HDA Media And Political Bulletin – 27 May 2016


26 May 2016, Pharmacy Biz, Neil Trainis


Pharmacy Biz reports that Martin Sawer, Executive Director of the HDA, said Brexit could result in exacerbated medicine shortages as well as extra costs of regulations that could be added over time to the NHS bill. He also predicted that negotiations to leave the EU could take a significant number of years, during which time members of the Association could face uncertainty on the supply front. Martin Sawer concluded the resilience and economic scale wholesalers and distributors benefit from being in the EU could be affected if the UK votes to leave.


Hub and spoke dispensing plans condemned for lack of evidence

26 May 2016, The Pharmaceutical Journal, Debbie Andalo


Pharmacy organisations have condemned Government plans to expand hub and spoke dispensing because of a lack of evidence that it will bring the benefits the minister expects. Pharmacy Voice shared its “significant concerns” about the proposal with chief executive Rob Darracott stating: ““It is a flawed assumption that hub and spoke dispensing must be more efficient, cost saving or safer and we do not recognise the validity of the assumptions which are proposed to form the basis of the impact assessment.” Similar concerns are shared by other pharmacy bodies including Numark, The Royal Pharmaceutical Society and The National Pharmacy Association.


Pharmacy minister, Alistair Burt, has backtracked on his prediction that up to 3,000 pharmacies could close as a result of the planned funding cuts. The full story was reported by C&D and Pharmacy Biz.


Dypiridamole 200mg/5ml oral suspension deleted from Part VIIIB of June Drug Tariff

26 May 2016, PSNC


Effective from 1st June 2016, Dypiridamole 200mg/5ml oral suspension has been deleted from Part VIIIB of the Drug Tariff. This is because a licenced alternative, Dypiridamole 200mg/5ml oral suspension sugar free, is now available and has been added to Part VIIIA of in June’s tariff.


Changes to the Drug Tariff impact on reimbursement so it’s important to take note when amendments are made to product listings.


Pharmacy staff are advised to take care in ensuring that any prescriptions dispensed in May are submitted for payment no later than the 5th June 2016 as per the rule for ‘Claims for Payment’ under Clause 5 of the tariff. Please note that if prescriptions were inadvertently submitted with your June bundle you would be reimbursed as per the June listing in Part VIIIA.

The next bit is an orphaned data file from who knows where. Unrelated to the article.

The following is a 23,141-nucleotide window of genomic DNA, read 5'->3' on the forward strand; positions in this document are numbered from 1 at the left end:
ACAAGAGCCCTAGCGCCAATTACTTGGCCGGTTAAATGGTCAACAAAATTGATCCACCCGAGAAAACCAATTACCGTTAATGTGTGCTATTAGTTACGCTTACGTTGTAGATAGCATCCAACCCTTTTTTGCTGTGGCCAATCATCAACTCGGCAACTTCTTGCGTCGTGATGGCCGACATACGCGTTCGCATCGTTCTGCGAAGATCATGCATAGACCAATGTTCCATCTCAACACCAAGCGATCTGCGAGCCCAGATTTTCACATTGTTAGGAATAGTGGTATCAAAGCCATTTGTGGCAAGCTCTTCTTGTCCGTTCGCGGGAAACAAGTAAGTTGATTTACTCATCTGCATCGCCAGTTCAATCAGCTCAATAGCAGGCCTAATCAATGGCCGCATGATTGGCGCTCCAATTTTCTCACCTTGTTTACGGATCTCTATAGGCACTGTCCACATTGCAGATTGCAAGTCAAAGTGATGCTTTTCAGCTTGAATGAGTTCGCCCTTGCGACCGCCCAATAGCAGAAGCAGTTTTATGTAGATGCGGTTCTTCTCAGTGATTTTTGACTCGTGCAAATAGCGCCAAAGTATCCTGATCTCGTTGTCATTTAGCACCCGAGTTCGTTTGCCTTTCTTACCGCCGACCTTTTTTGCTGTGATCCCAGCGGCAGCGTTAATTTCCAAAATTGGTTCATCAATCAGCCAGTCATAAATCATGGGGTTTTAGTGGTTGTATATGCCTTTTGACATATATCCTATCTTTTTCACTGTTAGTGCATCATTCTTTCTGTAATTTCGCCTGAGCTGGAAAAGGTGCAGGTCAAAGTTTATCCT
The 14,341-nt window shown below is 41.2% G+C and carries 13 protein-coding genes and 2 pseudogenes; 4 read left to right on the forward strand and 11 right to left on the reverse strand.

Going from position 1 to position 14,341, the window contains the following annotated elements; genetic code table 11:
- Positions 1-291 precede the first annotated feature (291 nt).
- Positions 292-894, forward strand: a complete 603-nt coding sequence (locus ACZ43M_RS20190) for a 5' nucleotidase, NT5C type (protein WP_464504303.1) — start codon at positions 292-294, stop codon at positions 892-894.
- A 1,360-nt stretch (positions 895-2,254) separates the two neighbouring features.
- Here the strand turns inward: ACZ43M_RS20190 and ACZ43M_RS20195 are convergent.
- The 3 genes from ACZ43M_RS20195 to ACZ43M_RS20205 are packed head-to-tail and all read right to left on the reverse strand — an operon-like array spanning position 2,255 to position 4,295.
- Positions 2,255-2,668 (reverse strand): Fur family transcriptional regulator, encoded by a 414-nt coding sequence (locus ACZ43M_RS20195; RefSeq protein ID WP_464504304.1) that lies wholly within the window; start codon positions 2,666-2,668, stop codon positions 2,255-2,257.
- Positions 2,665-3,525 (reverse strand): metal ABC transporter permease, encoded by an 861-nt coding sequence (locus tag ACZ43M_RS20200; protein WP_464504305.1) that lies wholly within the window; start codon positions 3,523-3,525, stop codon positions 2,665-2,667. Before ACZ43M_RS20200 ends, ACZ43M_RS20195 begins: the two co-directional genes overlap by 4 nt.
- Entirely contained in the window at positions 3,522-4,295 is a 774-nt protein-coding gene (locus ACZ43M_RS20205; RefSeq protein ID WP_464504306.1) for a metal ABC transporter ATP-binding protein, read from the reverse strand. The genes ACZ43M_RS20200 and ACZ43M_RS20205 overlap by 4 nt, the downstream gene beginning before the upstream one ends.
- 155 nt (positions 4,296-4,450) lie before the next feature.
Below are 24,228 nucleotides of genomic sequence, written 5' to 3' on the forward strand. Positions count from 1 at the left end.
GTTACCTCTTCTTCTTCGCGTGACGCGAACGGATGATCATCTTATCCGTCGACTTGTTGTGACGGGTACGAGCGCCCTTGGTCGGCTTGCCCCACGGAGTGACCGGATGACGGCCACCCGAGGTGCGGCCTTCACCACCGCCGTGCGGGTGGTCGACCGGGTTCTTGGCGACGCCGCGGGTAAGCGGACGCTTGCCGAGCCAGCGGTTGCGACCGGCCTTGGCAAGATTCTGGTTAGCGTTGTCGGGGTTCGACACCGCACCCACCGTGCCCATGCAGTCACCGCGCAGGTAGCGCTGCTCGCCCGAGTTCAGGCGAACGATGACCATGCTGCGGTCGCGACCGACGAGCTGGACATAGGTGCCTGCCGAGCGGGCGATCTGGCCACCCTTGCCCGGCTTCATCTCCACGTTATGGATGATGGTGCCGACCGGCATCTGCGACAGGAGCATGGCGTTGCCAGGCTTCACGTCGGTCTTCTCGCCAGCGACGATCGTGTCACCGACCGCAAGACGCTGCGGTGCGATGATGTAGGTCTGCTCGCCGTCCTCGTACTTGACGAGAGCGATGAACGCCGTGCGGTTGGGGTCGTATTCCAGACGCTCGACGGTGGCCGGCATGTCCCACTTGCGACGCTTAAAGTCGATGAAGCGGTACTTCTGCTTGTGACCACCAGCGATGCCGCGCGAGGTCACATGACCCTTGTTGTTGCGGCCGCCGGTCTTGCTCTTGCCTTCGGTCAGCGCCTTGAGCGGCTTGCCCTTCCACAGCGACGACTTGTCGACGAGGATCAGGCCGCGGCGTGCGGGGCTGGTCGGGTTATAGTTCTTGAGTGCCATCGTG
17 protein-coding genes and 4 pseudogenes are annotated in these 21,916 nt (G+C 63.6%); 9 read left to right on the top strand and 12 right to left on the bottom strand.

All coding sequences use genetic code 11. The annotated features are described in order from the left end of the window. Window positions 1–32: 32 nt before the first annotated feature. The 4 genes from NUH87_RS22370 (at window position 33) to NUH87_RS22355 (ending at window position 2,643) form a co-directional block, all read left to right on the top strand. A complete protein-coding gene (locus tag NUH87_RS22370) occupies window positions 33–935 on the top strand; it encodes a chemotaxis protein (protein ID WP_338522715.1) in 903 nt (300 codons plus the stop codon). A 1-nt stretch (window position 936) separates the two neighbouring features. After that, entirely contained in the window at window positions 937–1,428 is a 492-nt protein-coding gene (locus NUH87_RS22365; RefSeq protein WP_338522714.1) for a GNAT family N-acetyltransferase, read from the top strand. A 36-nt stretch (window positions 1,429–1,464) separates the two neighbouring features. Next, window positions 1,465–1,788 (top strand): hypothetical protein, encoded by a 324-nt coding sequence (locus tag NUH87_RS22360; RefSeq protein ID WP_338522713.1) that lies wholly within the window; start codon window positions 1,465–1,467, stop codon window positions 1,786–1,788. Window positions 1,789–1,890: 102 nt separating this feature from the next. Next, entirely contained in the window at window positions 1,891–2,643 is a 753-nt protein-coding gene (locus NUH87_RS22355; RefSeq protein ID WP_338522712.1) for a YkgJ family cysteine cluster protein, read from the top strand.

A full list of products and new reimbursement prices for Part VIIIB lines can be found on the NHSBSA website.


2016/17 Flu Plan published

26 May 2016, PSNC


Details have today been published outlining the influenza vaccination programme for winter 2016/17. The plan – published by the Department of Health, NHS England and Public Health England –  sets out a coordinated and evidence-based approach to planning for, and responding to, the demands of influenza across England.


The only change this year is the addition of the offer of the flu vaccination to children of school year 3. Also, as in previous years, there is an expectation for all frontline health workers to be offered flu vaccination by their employer.


A supporting letter for healthcare professionals, issued in conjunction with the Flu Plan, has also been published.


Flu plan: winter 2016 to 2017 (including the annual flu letter)


Parliamentary Coverage


There is no Parliamentary coverage today.


Full Coverage


26 May 2016, Pharmacy Biz, Neil Trainis


Martin Sawer, the executive director at the Healthcare Distribution Association, has warned that medicines shortages will become “much more acute” in the UK if it votes to leave the European Union.


As a June 23 referendum on the issue looms both remain and Brexit camps continue to boisterously make their cases.


The pharmacy industry is concerned that leaving the EU will inflate the manufacturing costs of generic medicines and deter pharmaceutical companies from investing in research and development in the UK.


Sawer (pictured) said opting for Brexit would hinder the supply of medicines into the UK and exacerbate the drugs shortages community pharmacists in the UK have contended with for several years.


“Supply shortage issues could become much more acute if the UK was to leave the EU, because the UK is, and always has been, a net parallel importer of medicines from the EU, providing medicines at short notice and at a reduced cost,” he told Pharmacy Business.


“The UK imports more medicines than any other EU country except for Germany. If we look across the pond at the United States, where parallel trade is not allowed, we can see shortages and sudden price hikes proliferating at times.


“We might expect the negotiations for Britain to leave the EU to take a significant number of years, during which time our Association member companies could face uncertainty on the supply front.


“Moreover, as the pharmaceutical supply chain is increasingly global, the less the number of differentiating markets, the better for patients. Many of our members source vital medicines from the EU for UK patients and it is made much easier by only having to comply with one over-arching set of European laws on Good Distribution Practice (GDP).


“Imagine the extra costs of regulation that could be added over time to the NHS drugs bill if there were different regulations in the UK, as compared with the EU in 10 or 20 years’ time. Regulators wherever they are, will want to add regulations over time, and if we leave the EU, the UK could expect to steadily get out of step.”